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Governments and anti-trafficking organizations responded to the increased vulnerabilities due to the pandemic through efforts to reduce the risk of trafficking and expand protection measures for victims. Some countries automatically extended temporary and transitory visas for migrant workers, while others suspended fines for unauthorized stays or extended medical coverage to anyone awaiting a decision on their immigration status. The Government of Thailand issued a Cabinet Resolution in August 2020 that made it easier to obtain new work permits and provided extensions for migrants working in Thailand. The Government of Maldives incorporated questions on labor exploitation and unethical recruitment into health screenings and COVID-19 contact tracing for all foreign workers. In June 2020, the Government of Sri Lanka approved a National COVID-19 Response Plan for Migrant Workers that covered prevention and the protection of trafficking victims, while the UK government extended public-funded safe accommodation for current victims and survivors for an additional three months. Similarly, the Australian Border Force issued an information sheet on modern slavery and COVID-19 that provided guidance on how to reduce the risk of workers becoming more vulnerable to human traffickers as a result of the pandemic. In Zimbabwe, local anti-trafficking organizations developed isolation cabins at three shelters to continue supporting individuals waiting for their COVID-19 test results without putting existing shelter residents at risk. The tendency of this pandemic to aggravate hardship requires the responsible implementation of increased protection measures that are responsive to the needs of individuals with coexisting vulnerabilities to human trafficking and COVID-19 infection.
Crises disproportionately affect the most vulnerable, exacerbating the conditions for victims of human trafficking and increasing the risk of human trafficking for others. Successful counter-measures often require anti-trafficking actors to build upon existing crisis frameworks and promising practices to include anti-trafficking responses that are trauma-informed and victim-centered. The Jordanian police counter-trafficking unit worked with UNODC to implement a coordinated COVID-19 mitigation plan to protect first responders by procuring sanitation materials, protective equipment, medical kits, and COVID-19 testing units. In response to the risks of carrying out in-person research activities in communities that are vulnerable to both COVID-19 and trafficking, Freedom Fund drew on multisectoral best practices and guidance to create criteria for determining whether in-person research during COVID-19 can be safely conducted, as well as health and safety procedures to ensuring safe interactions. The criteria and procedures were designed to minimize risks to project team members and research participants by considering the best-available national and project-level information and the latest public health recommendations for COVID-19 mitigation. Other collaborative efforts have provided anti-trafficking stakeholders, including service providers, investigators, prosecutors, and first responders, with the tools, equipment, and guidance to protect themselves against and screen for the virus, which is essential to ensuring the health and safety of victims, survivors, and vulnerable populations.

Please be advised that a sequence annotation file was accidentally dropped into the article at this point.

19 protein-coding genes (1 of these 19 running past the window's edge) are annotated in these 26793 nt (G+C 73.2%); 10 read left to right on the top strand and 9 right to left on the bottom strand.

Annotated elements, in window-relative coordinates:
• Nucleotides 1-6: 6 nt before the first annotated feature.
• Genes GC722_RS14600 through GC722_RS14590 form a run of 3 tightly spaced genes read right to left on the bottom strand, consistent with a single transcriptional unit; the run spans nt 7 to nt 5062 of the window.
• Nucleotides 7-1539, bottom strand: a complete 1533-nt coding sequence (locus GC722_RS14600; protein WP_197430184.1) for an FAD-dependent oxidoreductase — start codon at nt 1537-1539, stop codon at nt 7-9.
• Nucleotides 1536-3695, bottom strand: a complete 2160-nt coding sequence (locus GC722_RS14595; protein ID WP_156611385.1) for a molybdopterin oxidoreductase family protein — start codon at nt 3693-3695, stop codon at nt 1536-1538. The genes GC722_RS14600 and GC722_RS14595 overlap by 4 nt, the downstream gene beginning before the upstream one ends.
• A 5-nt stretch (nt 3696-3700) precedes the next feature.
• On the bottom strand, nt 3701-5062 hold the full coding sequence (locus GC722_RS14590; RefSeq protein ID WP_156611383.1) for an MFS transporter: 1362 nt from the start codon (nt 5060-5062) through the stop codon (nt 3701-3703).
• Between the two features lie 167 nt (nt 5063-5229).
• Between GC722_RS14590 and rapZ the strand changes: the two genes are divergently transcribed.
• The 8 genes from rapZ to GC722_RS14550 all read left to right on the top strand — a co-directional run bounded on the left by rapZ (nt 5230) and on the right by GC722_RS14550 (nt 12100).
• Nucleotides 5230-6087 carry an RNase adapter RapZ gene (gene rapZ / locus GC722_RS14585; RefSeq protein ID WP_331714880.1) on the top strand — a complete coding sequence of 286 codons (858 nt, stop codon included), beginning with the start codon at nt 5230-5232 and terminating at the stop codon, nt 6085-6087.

To navigate the challenges posed by stretched resources, competing priorities, and reduced capacity or political will of governments to combat trafficking, governments and NGOs should consider systemically integrating anti-trafficking efforts into existing response plans and practices in humanitarian and crisis contexts. Governments and other anti-trafficking organizations are already taking action to weave anti-trafficking measures into crisis responses. For example, IOM has developed resources for its staff to incorporate anti-trafficking into its own work in humanitarian and other emergency settings. In addition, IOM developed free, publicly available tools, such as its online course, Countering Human Trafficking in Humanitarian Settings and its publication, Counter-Trafficking in Emergencies: Information Management Guide, to encourage humanitarians, government staff, anti-trafficking experts, and others to integrate anti-trafficking into their response work routinely. When responding to the impacts of the COVID-19 virus, it is important that those working on safety and security measures are equipped with the knowledge and resources to identify and refer cases of human trafficking. For example, training on trafficking indicators should be expanded to healthcare workers, such as those supporting COVID-19 testing and vaccination efforts as they might be the few people a victim could interact with in public. 1e1e36bf2d